PAS Finds

PAS 2021 year end review: artefacts

PAS 2021 year end review: artefacts

This week, I continue my review of finds recorded at PAS during 2021 that I hadn’t covered in my weekly review, perhaps because the images were not available at the time. Last week, I looked at coins and this week I am concentrating on artefacts. 

All of these are Finds of Note, with one considered to be of National Importance.

Featured Find

Flesh hook

Photo: The Portable Antiquities Scheme CC By 2.0
Object type: Flesh hook
Period: Bronze Age
Primary material: Copper alloy
Date found: 02/01/2021
Location: Grassington, North Yorkshire

A flesh hook dating to 1300 BC – 600 BC (mid Bronze Age to early Iron Age). Given the sharp spike at the end of the hook it is thought unlikely that it was used for the suspension of a vessel, eg a cauldron. Instead, a more likely use is to hold meat or fish while it is being dried or smoked. Only one other flesh hook appears to have been recorded on the PAS database. This find has been designated as of National Importance.

Selection of other finds

Photo: Surrey County Council CC BY SA2.0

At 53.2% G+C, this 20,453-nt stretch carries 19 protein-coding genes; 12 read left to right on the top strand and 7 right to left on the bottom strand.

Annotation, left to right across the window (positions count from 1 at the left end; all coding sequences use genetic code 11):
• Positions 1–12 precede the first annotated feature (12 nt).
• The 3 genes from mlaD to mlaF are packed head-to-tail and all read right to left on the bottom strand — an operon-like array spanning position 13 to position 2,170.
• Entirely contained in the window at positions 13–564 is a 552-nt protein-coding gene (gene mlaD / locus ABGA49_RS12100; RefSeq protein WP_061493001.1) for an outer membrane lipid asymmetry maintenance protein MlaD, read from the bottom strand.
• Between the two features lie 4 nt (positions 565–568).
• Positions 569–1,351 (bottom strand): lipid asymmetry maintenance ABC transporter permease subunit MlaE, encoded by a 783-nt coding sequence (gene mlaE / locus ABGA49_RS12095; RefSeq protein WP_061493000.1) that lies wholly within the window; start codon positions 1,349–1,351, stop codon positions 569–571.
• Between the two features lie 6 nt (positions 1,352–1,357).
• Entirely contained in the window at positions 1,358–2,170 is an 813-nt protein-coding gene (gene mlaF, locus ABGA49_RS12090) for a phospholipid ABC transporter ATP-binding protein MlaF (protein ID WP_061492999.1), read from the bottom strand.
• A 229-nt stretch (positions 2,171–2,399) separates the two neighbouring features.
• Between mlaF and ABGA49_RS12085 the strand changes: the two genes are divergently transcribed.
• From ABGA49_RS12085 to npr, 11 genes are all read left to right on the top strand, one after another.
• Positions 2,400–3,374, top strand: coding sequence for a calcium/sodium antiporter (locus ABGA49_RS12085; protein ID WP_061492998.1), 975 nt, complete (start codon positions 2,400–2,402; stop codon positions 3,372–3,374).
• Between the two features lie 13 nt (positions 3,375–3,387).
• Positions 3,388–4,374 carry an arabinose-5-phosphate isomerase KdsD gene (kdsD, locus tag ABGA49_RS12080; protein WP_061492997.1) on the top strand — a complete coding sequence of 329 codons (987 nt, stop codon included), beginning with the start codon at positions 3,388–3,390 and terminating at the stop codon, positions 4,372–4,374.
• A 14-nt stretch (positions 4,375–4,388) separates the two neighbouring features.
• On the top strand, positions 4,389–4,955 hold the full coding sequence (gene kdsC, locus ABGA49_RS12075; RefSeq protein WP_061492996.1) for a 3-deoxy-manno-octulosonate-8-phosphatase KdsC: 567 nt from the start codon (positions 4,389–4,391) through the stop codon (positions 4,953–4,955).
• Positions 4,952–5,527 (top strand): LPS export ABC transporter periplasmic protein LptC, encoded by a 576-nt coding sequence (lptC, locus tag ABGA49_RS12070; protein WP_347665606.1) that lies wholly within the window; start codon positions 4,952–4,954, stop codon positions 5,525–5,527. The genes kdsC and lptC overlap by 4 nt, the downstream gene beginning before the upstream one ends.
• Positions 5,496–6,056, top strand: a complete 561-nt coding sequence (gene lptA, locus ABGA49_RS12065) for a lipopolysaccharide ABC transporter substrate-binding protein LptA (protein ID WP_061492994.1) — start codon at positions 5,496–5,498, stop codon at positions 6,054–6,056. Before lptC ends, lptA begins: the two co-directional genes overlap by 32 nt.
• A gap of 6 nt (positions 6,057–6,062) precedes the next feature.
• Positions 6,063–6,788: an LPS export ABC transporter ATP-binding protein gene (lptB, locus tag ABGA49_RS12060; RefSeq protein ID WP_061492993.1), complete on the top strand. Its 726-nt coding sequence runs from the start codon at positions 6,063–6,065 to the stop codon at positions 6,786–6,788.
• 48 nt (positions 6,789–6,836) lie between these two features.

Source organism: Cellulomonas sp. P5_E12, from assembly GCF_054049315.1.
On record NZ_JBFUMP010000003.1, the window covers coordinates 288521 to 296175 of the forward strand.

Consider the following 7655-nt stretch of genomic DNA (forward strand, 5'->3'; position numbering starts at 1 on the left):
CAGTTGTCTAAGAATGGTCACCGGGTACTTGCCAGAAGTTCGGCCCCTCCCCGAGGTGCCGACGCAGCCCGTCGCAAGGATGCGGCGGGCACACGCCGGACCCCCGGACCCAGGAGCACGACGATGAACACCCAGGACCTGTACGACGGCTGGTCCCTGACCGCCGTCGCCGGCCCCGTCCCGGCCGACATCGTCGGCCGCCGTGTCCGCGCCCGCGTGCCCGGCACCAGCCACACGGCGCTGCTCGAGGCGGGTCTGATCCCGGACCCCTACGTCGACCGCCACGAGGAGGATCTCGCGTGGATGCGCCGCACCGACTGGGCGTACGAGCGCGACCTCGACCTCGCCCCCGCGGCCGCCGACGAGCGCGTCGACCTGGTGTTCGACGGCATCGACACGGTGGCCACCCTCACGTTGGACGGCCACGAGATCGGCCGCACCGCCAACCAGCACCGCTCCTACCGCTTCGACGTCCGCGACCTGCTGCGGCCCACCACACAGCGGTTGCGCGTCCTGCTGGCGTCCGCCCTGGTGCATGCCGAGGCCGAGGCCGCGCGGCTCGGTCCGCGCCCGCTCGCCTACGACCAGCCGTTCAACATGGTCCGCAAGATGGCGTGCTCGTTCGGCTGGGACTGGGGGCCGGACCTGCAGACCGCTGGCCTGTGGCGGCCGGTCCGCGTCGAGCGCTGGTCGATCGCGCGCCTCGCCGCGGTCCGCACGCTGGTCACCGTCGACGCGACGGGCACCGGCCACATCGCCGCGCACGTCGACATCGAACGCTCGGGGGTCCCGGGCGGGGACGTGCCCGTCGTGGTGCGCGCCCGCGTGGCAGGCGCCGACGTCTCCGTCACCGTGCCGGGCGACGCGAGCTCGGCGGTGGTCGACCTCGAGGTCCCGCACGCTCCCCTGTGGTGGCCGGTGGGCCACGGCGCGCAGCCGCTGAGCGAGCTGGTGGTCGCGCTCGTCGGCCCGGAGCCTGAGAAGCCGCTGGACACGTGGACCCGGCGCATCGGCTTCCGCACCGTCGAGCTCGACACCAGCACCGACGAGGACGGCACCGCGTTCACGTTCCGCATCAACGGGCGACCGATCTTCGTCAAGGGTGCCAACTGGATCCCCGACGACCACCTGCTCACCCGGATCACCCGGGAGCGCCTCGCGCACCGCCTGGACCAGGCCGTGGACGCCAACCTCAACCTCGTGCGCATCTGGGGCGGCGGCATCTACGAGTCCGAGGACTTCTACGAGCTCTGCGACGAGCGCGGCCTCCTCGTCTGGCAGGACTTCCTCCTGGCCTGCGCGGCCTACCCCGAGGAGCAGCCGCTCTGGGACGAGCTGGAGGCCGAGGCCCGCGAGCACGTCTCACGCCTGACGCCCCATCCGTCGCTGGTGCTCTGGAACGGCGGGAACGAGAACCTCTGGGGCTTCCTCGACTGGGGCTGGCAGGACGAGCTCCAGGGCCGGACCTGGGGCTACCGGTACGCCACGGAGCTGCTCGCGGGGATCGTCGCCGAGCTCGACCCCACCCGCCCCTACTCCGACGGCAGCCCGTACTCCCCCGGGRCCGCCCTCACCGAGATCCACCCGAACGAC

Censer cover

A c11th-12th century censer cover in the form of a church tower. It would have covered a bowl, filled with incense. Very few of this style of architectural censer cover are known and it is a find of Regional Importance.
Photo: The Portable Antiquities Scheme CC By 2.0

Ampulla of Our Lady of Reepham

Ampullas are one of the most common finds recorded at PAS. One side has the familiar cockleshell form and the other bears a letter R above what is possibly a lily-pot. It is thought that this refers to Our Lady of Reepham or Lady Richelde of Fervaques, the founder of the shrine at Walsingham. A find of County Importance.
Photo: Norfolk County Council CC By SA2.0

Iron Age Mirror handle

An incomplete Late Iron Age mirror handle. It has remains of a slot in the upper edge and stumps of missing integral loops to house the mirror, scraps of which remain in the slot. Is of Regional Importance.
Photo: The Portable Antiquities Scheme CC By 2.0

Roman figurine of Mercury

Mercury, wearing a winged hat (petasos) and holding a purse full of money. The Roman name ‘Mercury’ is related to the Latin words for merchandise and trade (merx, mercari) and he was believed to be a god of traders and commerce. A find of County importance.
Photo: Hampshire Cultural Trust CC BY SA2.0

Book fitting engraved with “MAR”

A 14th or 15th Century book clasp, comprised of a box chape with a moulded quatrefoil boss from which emerges the neck, head and snout of a stylised animal. The dedication to Mary is unusual, most mounts are inscribed with some version of “IHC”. It is a find of Regional Importance.
Photo: West Yorkshire Archaeology Advisory Service CC By SA2.0

Sundial with a seal matrix

This pocket sundial, which dates to AD 1500 – 1700, is unusual because it comes with a seal matrix attached. Although there are other pocket sundials recorded on the PAS database, none have a combined seal matrix. It has been designated of County importance.
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